Once again, the tireless Scienticians here at Sideboard Online have tabulated and re-tabulated the one hundred and ninety-nine constructed decks played at Nationals, in an attempt to give you, the reader, some insight into the goings-on going on. From the sheer numbers, the only real surprise is the presence of the Zombies deck that won French Nationals. All around it at the top of the shop you'll find the usual suspects: Red-Green, Wake, Psychatog, Blue-Green Madness, Mono-Black Control. It feels like the format is well-explored heading into this, the final major Standard event before Scourge rotates in. What follows is an archetype-by-archetype breakdown.
Red-Green Beats – 36
Wake – 25
Almost universally these decks are the blue-white-green Cunning Wake decks that have been refined from the original OBC versions. Now starting Exalted Angels for the kill, and functioning like a blue-white control deck that touches green for reusable Fogs, Wake is a force to be reckoned with. It tends to manhandle aggressive decks, but a dedicated control deck like Psychatog can usually enjoy a field day with its superior countermagic and card drawing.
Psychatog – 24
Speak of the devil! Psychatog refuses to go away. Declare it a dead deck and it will only rise up stronger than you can imagine. Not even four Composts in every board could keep it out of the metagame. Compulsion is far and away the key card, allowing the 'Tog player to burn through their deck to the cards they need. It has the habit of quickly tilting a parity position in the favor of Doctor Teeth.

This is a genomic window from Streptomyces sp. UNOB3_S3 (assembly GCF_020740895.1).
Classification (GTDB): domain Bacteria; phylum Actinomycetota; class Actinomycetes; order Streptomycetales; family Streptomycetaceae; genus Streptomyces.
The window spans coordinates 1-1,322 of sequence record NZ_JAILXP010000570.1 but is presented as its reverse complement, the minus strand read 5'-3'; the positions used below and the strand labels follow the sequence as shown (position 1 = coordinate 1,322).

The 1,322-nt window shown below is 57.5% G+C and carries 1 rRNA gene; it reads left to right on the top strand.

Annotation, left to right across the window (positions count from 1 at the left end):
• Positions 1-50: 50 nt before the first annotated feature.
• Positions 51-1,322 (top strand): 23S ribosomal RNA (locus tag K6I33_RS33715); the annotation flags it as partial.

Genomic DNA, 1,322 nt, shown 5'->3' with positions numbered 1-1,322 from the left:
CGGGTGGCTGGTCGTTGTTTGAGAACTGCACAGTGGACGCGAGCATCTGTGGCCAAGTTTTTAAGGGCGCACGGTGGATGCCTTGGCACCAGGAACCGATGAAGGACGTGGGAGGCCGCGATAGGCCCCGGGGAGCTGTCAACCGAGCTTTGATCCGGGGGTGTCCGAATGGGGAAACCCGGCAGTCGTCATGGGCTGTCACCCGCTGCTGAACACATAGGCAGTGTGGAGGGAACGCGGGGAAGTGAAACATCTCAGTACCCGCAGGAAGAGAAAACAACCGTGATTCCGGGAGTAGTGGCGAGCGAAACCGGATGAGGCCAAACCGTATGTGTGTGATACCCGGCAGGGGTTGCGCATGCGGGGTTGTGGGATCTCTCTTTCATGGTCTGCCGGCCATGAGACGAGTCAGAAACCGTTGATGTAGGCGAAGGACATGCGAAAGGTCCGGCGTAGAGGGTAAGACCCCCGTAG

Zombies! – 22
Blue-Green Madness – 19
To play blue-green madness is to defy the mana gods, plain and simple. Not even Jeff Cunningham, the undisputed master of blue-green, is safe from this deck's vengeful mana base. The problem is that when blue-green works, it's nigh-unstoppable. An aggro deck par excellence, there are plenty of draws with Circular Logic in them that can leave an unprepared player sobbing. Access to Phantom Centaur makes it even bustier. In fact, there's a trend towards less reliance on Quiet Speculation, making more room for the brutal 5/3.
Mono-Black Control – 17
You may remember the set Torment, and its signature deck from Odyssey Block Constructed. Augmenting its power with the rest of the Standard Environment, mono-black control can be an utter juggernaut. With Composts selling out across the globe, modern versions sport maindeck Visaras for an answer blue-green just can't handle. Haunting Echoes gives it game against a lot of decktypes, and creature decks tend to roll over.
White-Red-Green Slide – 9
Reanimator – 7
Hated out of the Chicago Masters Qualifying Tournament, Reanimator has nonetheless remained a popular strategy. It's even slightly better after Legions, getting the saucy Akroma, Angel of Wrath. Most were textbook, but there was some innovation.
Black-Green Cemetery – 6
First brought to light by the Dutch, this deck recently took top honors at Canadian Nationals at the hands of Josh Rider. Essentially a disruptive deck, Cemetery gets maximum utility out of its Cabal Therapies. With Living Wish it can also set up a quick Braids lock if need be. Its stores of creature elimination seem limitless. The Cemetery itself ensures that it owns the long game.
Black-White Slide – 3
Blue-Green Threshold – 3
Green-White Beats – 3
Brushhoppers, Angels and Glory, oh my!
Black-White Clerics – 2
Goblins – 2
Sometimes, red just wins.
Mixed Bag – 19
Everything that went solo. There's Tight Sight, Punisher, Opposition and Monastery Control. There's also some decks that just don't have names yet. Check them out and see if there's anything that catches your fancy.